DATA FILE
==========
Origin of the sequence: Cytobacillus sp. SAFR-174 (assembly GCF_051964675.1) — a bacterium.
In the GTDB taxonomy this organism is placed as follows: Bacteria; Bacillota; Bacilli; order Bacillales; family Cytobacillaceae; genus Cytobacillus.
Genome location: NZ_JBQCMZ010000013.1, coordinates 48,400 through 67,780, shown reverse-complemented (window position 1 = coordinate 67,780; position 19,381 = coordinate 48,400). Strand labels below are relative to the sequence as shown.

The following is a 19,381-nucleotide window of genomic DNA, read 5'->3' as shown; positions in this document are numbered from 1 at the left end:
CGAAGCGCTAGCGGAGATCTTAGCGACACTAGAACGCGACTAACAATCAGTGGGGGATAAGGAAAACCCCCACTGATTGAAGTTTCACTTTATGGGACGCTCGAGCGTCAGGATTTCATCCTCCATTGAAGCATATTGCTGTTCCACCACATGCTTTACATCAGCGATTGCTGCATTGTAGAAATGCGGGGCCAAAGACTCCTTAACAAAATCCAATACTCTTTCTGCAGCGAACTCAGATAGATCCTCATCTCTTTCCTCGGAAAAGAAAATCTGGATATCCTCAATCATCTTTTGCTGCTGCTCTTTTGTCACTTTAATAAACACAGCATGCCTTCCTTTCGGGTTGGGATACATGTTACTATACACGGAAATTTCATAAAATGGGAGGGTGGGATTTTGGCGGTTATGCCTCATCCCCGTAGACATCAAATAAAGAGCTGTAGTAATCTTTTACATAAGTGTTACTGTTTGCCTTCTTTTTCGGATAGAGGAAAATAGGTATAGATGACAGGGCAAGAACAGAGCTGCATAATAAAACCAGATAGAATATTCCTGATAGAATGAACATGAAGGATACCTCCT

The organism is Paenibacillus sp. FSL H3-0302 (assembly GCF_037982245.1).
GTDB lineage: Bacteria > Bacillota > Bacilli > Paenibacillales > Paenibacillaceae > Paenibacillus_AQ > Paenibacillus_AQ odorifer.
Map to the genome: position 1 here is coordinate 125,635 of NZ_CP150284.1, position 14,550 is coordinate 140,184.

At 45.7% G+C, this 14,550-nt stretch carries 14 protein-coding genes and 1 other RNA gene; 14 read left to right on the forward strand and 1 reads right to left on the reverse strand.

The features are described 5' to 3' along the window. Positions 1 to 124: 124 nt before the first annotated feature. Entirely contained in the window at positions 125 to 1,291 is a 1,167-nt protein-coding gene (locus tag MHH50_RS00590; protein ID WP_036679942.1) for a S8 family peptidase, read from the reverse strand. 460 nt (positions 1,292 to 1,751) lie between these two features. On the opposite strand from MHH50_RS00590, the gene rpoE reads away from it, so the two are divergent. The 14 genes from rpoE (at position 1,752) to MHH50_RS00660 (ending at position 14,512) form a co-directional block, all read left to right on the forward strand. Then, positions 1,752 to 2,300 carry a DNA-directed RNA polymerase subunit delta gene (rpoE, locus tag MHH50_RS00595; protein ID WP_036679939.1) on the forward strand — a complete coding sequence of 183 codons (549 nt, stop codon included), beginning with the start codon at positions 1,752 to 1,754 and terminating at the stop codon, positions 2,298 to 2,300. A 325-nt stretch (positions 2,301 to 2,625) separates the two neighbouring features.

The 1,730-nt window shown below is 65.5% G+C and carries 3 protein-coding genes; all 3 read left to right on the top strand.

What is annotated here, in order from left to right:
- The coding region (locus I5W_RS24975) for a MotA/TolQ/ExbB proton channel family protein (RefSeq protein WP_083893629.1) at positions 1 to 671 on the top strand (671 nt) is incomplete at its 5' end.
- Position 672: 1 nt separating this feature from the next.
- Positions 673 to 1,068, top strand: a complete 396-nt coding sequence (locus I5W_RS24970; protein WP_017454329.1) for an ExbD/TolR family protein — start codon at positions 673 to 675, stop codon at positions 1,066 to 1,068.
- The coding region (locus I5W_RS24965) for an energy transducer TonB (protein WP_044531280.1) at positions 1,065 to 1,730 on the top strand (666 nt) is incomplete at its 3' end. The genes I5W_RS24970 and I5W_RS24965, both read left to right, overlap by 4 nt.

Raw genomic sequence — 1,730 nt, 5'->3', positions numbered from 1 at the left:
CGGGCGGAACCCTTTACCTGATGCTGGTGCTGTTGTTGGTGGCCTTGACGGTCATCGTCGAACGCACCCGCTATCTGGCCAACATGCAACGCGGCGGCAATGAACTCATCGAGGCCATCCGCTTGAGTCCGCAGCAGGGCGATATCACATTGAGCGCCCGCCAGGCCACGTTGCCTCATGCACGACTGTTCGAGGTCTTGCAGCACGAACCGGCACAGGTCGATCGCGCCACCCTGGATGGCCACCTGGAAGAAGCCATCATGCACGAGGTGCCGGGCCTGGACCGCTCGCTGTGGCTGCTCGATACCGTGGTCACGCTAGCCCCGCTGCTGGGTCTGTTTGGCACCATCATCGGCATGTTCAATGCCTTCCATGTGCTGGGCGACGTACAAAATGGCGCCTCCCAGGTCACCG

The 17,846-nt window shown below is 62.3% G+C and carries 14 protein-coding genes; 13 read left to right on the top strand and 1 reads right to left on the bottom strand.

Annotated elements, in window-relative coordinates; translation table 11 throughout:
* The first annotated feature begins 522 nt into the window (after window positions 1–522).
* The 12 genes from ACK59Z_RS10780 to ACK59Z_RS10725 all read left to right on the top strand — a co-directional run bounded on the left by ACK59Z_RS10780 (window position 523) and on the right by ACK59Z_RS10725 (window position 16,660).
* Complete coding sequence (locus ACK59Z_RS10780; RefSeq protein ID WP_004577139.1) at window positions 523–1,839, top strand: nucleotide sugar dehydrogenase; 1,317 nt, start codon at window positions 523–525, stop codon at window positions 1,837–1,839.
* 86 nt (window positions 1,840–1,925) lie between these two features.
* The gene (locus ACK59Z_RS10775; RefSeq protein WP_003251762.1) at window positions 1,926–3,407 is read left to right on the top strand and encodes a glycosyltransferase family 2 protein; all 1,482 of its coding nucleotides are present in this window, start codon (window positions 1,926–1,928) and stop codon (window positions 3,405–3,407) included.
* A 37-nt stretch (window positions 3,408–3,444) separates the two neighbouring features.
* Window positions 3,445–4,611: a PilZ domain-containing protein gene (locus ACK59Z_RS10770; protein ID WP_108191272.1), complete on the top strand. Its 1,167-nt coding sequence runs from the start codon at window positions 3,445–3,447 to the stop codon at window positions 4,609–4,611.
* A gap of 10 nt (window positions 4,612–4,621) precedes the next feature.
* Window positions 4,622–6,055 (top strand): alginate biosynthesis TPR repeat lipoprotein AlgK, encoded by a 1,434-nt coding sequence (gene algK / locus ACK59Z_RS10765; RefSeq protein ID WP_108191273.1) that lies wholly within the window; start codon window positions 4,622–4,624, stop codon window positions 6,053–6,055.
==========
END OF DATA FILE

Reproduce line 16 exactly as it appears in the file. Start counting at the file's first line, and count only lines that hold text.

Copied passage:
- The coding region (locus I5W_RS24965) for an energy transducer TonB (protein WP_044531280.1) at positions 1,065 to 1,730 on the top strand (666 nt) is incomplete at its 3' end. The genes I5W_RS24970 and I5W_RS24965, both read left to right, overlap by 4 nt.